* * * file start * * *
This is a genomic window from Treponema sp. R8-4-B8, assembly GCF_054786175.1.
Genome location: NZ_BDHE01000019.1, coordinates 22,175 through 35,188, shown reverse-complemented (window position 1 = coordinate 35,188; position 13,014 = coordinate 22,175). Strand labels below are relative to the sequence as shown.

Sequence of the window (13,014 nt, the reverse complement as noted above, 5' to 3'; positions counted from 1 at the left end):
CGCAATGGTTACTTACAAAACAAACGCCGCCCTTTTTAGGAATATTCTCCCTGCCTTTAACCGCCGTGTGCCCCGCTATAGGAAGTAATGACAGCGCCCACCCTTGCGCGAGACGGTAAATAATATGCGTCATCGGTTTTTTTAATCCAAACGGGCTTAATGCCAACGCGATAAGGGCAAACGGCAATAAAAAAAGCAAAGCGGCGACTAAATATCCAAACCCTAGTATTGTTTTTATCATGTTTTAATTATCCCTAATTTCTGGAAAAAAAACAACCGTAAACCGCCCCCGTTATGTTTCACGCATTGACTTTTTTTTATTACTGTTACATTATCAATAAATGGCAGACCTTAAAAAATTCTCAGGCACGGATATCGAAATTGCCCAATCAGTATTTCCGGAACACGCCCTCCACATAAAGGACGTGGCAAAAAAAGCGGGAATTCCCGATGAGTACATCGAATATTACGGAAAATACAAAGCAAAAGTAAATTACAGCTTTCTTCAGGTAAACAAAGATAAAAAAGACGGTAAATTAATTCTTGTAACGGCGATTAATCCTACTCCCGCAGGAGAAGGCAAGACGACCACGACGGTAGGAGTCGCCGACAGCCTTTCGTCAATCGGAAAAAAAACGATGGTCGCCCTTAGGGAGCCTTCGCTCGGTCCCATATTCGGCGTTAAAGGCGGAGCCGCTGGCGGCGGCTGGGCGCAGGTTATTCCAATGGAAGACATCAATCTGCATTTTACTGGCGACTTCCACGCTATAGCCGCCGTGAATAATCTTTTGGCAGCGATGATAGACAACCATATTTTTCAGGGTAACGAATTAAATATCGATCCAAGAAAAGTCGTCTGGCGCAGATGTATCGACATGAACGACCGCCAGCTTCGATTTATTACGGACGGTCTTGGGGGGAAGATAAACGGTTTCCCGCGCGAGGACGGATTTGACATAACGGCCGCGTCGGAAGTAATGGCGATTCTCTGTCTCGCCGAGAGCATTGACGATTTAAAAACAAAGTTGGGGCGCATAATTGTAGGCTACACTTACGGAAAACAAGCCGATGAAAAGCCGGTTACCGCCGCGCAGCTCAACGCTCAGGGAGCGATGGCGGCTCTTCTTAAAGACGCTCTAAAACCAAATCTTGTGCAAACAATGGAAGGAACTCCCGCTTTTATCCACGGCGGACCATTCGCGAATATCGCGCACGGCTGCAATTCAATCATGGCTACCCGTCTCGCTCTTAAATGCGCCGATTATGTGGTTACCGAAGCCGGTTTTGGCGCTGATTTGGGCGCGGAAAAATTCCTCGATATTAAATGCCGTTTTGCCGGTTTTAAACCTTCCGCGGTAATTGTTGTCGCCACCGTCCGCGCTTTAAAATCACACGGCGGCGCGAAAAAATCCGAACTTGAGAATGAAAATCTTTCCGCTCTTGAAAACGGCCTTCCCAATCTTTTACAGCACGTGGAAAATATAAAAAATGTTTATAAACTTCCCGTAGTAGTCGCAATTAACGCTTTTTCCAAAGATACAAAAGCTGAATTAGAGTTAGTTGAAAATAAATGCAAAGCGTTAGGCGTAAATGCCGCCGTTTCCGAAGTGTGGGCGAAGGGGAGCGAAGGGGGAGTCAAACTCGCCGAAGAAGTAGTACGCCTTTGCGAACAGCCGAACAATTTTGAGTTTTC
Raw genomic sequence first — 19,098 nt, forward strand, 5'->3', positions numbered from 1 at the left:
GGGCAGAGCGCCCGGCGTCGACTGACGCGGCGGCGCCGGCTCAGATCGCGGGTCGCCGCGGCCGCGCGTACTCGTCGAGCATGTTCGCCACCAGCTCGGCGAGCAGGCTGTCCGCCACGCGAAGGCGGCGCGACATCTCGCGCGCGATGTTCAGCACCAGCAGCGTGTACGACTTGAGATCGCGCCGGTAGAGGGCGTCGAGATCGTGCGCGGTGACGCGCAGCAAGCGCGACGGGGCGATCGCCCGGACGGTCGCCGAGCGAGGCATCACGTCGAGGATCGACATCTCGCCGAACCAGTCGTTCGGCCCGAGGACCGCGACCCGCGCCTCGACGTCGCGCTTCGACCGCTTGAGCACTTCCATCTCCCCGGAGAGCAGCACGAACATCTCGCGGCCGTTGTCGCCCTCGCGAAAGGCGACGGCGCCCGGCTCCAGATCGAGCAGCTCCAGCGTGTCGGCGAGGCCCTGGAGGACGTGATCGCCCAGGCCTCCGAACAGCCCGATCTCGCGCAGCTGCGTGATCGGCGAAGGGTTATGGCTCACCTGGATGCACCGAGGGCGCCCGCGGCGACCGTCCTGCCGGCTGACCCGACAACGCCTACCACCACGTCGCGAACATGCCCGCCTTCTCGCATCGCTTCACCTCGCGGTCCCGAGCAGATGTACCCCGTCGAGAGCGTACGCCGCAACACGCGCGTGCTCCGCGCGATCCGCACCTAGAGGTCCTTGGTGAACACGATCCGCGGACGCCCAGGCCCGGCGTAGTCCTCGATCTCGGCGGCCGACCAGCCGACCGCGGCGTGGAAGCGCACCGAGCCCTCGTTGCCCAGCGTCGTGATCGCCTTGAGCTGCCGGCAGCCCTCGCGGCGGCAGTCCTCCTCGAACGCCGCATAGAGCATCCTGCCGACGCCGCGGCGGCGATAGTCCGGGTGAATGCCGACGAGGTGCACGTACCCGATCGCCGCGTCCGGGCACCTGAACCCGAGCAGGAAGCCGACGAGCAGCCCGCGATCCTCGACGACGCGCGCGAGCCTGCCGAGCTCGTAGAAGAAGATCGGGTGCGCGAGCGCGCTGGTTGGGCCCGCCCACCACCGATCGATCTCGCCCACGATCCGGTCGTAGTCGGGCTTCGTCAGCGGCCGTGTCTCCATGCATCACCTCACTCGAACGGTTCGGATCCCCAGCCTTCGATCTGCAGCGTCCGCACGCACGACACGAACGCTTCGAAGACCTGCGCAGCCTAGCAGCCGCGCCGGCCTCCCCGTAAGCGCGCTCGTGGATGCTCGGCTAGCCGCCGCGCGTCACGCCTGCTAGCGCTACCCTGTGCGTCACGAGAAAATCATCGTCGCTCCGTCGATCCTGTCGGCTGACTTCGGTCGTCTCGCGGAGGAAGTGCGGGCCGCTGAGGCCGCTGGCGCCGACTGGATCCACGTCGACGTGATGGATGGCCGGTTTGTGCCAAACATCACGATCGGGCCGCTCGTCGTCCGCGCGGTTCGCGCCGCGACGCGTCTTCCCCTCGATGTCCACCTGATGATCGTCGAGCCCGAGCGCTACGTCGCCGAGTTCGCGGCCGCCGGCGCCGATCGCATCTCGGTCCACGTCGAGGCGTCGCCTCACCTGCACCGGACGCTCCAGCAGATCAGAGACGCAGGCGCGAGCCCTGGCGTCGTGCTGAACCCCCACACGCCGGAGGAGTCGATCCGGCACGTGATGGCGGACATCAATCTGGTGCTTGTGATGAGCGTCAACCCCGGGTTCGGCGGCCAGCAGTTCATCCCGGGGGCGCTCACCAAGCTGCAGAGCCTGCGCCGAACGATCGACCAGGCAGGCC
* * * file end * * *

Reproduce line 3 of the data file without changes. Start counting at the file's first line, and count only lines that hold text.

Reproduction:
Sequence of the window (13,014 nt, the reverse complement as noted above, 5' to 3'; positions counted from 1 at the left end):